We have been talking at church about a Holiday Rescue Project where we try and decrease the emphasis of the holidays being about consumerism and going into debt. There is another part that we need to rescue ourselves from for the holidays and that is all of the stress, depression, guilt, and loneliness that happens.

Today I would like to talk about how our artificial idea of perfect holidays causes us extreme amounts of stress, depression, and feeling of self loathing when we can't get everything right. Or we get ourselves into debt trying to create the perfect tree, perfect table setting, and send out the perfect holiday cards about our perfect family.

I have a secret for you: No one is perfect. So, let go of perfect.

If your friend has a seemingly beautiful house, ask to see their "messy" room. If someone has the perfect dinner, ask how stressful it was for them to make it. And really, that perfect family in the holiday card someone sent us is not reality.

When we compare ourselves to other people, we get stressed, depressed, and start to hate ourselves for not being as good as everyone else. Then, when none of us talk about what our lives are really like, we don't realize that no one is perfect, everyone struggles, and not all families get along. When we don't talk about reality we then feel shame, embarrassment, and obligation. Talk about a recipe for a mental breakdown, even for people who don't deal with a mental illness.

From what I know though, no faith tradition says the holidays are all about perfection, shame, self loathing, guilt, and embarrassment. The holidays are a time when we reflect on our spirituality, spend time with others, give to others in a way that is helpful to them, and create bonds of community that spread the message of love.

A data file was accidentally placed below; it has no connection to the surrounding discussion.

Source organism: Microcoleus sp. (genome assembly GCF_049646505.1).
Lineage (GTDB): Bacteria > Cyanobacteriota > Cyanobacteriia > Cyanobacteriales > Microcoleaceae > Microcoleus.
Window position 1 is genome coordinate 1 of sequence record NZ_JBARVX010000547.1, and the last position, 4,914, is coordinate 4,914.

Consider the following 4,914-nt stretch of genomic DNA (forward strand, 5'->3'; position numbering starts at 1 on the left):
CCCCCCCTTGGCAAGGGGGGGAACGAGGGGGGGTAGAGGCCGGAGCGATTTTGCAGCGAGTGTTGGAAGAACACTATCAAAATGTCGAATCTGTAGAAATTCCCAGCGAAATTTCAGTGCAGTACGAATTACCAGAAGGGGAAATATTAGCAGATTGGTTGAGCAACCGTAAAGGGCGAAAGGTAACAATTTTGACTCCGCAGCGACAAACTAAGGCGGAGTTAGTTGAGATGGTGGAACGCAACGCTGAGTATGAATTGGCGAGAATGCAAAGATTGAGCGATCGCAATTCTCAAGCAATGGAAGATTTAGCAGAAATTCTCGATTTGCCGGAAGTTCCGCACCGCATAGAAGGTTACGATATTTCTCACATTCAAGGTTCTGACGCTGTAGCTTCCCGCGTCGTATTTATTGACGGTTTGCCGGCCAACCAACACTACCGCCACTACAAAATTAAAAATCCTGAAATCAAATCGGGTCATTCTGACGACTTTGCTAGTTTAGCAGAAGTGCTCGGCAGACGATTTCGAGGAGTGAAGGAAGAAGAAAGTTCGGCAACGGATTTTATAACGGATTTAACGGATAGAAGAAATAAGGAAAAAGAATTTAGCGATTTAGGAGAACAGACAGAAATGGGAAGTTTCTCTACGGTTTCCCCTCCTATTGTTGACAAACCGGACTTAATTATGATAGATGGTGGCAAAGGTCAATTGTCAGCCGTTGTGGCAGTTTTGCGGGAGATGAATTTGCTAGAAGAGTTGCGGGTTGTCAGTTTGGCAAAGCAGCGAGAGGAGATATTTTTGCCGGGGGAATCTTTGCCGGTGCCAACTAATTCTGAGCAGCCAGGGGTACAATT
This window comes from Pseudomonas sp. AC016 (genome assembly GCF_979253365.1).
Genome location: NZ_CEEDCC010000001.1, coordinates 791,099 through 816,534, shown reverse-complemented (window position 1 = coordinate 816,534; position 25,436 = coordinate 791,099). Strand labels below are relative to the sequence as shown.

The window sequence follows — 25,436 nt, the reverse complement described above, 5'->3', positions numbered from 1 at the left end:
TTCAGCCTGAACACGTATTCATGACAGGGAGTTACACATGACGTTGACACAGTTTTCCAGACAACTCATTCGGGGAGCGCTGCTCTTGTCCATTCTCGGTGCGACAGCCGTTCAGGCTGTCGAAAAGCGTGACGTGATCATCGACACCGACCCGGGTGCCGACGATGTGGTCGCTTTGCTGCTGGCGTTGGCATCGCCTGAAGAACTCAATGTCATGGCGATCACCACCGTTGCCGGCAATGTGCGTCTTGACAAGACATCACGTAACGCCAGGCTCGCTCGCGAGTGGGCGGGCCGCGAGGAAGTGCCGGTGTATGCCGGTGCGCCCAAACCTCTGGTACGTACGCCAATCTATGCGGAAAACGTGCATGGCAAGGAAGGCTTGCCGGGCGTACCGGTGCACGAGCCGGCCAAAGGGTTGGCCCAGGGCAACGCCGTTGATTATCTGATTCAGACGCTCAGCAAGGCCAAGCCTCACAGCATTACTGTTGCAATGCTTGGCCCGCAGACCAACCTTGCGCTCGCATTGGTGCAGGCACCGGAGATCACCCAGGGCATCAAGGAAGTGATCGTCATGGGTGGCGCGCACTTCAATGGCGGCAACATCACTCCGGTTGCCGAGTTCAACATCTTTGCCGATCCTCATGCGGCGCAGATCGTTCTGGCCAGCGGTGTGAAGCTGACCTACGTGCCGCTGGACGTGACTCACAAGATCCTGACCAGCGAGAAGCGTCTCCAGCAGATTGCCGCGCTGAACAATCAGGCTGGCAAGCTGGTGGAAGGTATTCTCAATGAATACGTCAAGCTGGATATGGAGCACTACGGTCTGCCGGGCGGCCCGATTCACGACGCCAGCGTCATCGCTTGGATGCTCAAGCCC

In order to maintain your mental sanity, let go of perfect. One time a friend of mine commented on how messy our apartment was, when we had moved from a house with basement to a small two bedroom apartment. In reality, we were going through a lot and were struggling. We wanted our lives to be about caring for other people and spending time with them so we invited people over in an imperfect house. I had to remind myself that this persons issue over a cluttered but clean house was just their issue. That person is not perfect, and neither am I. No one is helped by judgement and criticism, but we are all helped by time together, care, and love. That is why I love our Market Day tradition. It is more about the time we spend together in a tradition started by my Mom's dad where we eat and hang out rather than over decorate, spend tons of money, and rip open gifts we don't need.


Rev. Katie